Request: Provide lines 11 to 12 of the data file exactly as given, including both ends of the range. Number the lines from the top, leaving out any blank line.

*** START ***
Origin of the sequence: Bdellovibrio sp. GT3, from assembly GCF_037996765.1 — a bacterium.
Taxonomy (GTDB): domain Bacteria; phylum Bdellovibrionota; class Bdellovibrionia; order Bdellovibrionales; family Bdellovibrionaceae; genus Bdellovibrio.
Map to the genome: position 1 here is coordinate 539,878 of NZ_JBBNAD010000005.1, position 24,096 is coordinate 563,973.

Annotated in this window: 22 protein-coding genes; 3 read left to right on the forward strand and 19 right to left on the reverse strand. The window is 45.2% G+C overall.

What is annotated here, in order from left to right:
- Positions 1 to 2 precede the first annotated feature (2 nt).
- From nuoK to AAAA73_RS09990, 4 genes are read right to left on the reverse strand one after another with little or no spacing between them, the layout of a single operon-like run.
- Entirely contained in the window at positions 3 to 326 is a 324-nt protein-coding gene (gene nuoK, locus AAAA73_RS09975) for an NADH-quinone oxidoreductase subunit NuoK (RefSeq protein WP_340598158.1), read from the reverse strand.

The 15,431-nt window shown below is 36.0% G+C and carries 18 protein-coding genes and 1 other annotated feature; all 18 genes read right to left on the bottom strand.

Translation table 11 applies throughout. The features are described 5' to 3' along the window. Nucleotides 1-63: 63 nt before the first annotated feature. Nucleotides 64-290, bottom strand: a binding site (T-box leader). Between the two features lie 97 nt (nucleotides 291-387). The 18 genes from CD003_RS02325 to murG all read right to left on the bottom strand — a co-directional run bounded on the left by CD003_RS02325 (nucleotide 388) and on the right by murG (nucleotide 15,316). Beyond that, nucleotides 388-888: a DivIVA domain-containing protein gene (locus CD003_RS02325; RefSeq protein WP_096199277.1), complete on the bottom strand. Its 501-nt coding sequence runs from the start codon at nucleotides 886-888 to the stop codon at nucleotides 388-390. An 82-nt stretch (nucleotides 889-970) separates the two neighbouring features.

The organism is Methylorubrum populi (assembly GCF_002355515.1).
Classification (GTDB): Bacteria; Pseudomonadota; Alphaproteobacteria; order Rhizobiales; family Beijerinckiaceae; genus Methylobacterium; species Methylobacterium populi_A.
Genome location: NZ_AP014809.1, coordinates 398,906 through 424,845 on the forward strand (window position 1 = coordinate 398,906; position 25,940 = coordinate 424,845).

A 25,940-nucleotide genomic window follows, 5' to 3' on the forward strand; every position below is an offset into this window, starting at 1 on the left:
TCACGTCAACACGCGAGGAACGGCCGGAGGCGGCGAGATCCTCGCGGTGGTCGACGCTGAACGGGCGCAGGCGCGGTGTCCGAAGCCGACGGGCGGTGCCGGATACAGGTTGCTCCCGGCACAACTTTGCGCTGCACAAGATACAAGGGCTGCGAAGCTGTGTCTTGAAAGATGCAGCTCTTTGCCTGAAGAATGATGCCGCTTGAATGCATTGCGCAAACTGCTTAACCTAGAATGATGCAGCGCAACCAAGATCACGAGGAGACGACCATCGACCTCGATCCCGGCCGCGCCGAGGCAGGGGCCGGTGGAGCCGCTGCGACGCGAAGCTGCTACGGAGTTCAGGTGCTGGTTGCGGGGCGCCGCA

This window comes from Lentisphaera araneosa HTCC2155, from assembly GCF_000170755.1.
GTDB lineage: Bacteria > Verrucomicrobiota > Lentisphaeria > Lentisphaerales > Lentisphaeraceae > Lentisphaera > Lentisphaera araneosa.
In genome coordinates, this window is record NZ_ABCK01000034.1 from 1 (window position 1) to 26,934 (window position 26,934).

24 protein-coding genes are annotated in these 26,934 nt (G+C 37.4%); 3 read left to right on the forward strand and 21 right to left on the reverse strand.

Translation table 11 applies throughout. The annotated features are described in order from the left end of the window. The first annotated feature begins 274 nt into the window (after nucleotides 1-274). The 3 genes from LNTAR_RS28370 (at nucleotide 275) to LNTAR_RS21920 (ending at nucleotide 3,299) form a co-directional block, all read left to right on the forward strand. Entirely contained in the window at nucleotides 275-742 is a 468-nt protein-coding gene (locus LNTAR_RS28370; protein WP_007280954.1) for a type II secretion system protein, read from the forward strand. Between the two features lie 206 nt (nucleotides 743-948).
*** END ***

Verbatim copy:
The organism is Methylorubrum populi (assembly GCF_002355515.1).
Classification (GTDB): Bacteria; Pseudomonadota; Alphaproteobacteria; order Rhizobiales; family Beijerinckiaceae; genus Methylobacterium; species Methylobacterium populi_A.